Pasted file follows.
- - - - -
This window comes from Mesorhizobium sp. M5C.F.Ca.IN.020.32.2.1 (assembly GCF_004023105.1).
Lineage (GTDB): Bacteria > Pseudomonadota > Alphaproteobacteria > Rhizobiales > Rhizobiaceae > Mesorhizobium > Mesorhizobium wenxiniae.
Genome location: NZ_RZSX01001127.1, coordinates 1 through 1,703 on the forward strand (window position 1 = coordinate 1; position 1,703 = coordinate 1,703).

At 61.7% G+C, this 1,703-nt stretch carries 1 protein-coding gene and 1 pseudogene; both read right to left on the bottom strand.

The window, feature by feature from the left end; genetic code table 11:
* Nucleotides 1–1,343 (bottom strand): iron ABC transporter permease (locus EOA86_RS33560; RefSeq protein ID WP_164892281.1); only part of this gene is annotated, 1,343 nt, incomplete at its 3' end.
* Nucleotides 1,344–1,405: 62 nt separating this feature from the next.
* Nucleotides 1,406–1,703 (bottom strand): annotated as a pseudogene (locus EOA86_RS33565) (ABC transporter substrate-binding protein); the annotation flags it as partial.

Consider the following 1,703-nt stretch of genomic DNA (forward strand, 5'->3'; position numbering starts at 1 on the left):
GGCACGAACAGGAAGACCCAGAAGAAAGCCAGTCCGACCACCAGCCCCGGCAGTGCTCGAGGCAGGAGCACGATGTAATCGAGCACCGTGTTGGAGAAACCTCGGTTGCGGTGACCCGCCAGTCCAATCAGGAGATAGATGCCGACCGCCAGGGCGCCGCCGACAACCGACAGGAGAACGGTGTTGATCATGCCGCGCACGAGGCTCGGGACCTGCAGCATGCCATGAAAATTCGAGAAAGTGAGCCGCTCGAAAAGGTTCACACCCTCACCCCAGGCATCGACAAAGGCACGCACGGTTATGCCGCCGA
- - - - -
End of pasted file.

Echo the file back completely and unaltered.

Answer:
This window comes from Mesorhizobium sp. M5C.F.Ca.IN.020.32.2.1 (assembly GCF_004023105.1).
Lineage (GTDB): Bacteria > Pseudomonadota > Alphaproteobacteria > Rhizobiales > Rhizobiaceae > Mesorhizobium > Mesorhizobium wenxiniae.
Genome location: NZ_RZSX01001127.1, coordinates 1 through 1,703 on the forward strand (window position 1 = coordinate 1; position 1,703 = coordinate 1,703).

At 61.7% G+C, this 1,703-nt stretch carries 1 protein-coding gene and 1 pseudogene; both read right to left on the bottom strand.

The window, feature by feature from the left end; genetic code table 11:
* Nucleotides 1–1,343 (bottom strand): iron ABC transporter permease (locus EOA86_RS33560; RefSeq protein ID WP_164892281.1); only part of this gene is annotated, 1,343 nt, incomplete at its 3' end.
* Nucleotides 1,344–1,405: 62 nt separating this feature from the next.
* Nucleotides 1,406–1,703 (bottom strand): annotated as a pseudogene (locus EOA86_RS33565) (ABC transporter substrate-binding protein); the annotation flags it as partial.

Consider the following 1,703-nt stretch of genomic DNA (forward strand, 5'->3'; position numbering starts at 1 on the left):
GGCACGAACAGGAAGACCCAGAAGAAAGCCAGTCCGACCACCAGCCCCGGCAGTGCTCGAGGCAGGAGCACGATGTAATCGAGCACCGTGTTGGAGAAACCTCGGTTGCGGTGACCCGCCAGTCCAATCAGGAGATAGATGCCGACCGCCAGGGCGCCGCCGACAACCGACAGGAGAACGGTGTTGATCATGCCGCGCACGAGGCTCGGGACCTGCAGCATGCCATGAAAATTCGAGAAAGTGAGCCGCTCGAAAAGGTTCACACCCTCACCCCAGGCATCGACAAAGGCACGCACGGTTATGCCGCCGA